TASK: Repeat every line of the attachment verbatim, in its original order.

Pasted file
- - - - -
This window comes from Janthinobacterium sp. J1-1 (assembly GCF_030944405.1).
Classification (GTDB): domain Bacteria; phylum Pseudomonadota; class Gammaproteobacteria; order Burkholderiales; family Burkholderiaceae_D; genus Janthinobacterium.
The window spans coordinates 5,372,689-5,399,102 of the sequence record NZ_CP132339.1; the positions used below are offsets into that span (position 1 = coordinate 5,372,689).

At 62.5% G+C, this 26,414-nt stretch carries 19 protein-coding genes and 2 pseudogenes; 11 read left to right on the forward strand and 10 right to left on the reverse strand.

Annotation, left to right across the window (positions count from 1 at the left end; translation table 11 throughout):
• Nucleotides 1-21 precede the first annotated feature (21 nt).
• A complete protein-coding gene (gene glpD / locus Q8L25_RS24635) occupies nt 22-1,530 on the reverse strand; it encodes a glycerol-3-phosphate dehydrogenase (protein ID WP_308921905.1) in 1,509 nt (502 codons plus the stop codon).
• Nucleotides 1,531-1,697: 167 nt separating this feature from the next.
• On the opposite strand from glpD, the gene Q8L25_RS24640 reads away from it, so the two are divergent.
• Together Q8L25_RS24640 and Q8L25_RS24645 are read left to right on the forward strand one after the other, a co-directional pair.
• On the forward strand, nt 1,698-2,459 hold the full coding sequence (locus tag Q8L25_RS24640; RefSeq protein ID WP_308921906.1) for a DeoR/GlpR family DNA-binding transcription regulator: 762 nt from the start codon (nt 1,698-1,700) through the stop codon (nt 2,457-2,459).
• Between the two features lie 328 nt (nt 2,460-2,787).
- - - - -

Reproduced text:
This window comes from Janthinobacterium sp. J1-1 (assembly GCF_030944405.1).
Classification (GTDB): domain Bacteria; phylum Pseudomonadota; class Gammaproteobacteria; order Burkholderiales; family Burkholderiaceae_D; genus Janthinobacterium.
The window spans coordinates 5,372,689-5,399,102 of the sequence record NZ_CP132339.1; the positions used below are offsets into that span (position 1 = coordinate 5,372,689).

At 62.5% G+C, this 26,414-nt stretch carries 19 protein-coding genes and 2 pseudogenes; 11 read left to right on the forward strand and 10 right to left on the reverse strand.

Annotation, left to right across the window (positions count from 1 at the left end; translation table 11 throughout):
• Nucleotides 1-21 precede the first annotated feature (21 nt).
• A complete protein-coding gene (gene glpD / locus Q8L25_RS24635) occupies nt 22-1,530 on the reverse strand; it encodes a glycerol-3-phosphate dehydrogenase (protein ID WP_308921905.1) in 1,509 nt (502 codons plus the stop codon).
• Nucleotides 1,531-1,697: 167 nt separating this feature from the next.
• On the opposite strand from glpD, the gene Q8L25_RS24640 reads away from it, so the two are divergent.
• Together Q8L25_RS24640 and Q8L25_RS24645 are read left to right on the forward strand one after the other, a co-directional pair.
• On the forward strand, nt 1,698-2,459 hold the full coding sequence (locus tag Q8L25_RS24640; RefSeq protein ID WP_308921906.1) for a DeoR/GlpR family DNA-binding transcription regulator: 762 nt from the start codon (nt 1,698-1,700) through the stop codon (nt 2,457-2,459).
• Between the two features lie 328 nt (nt 2,460-2,787).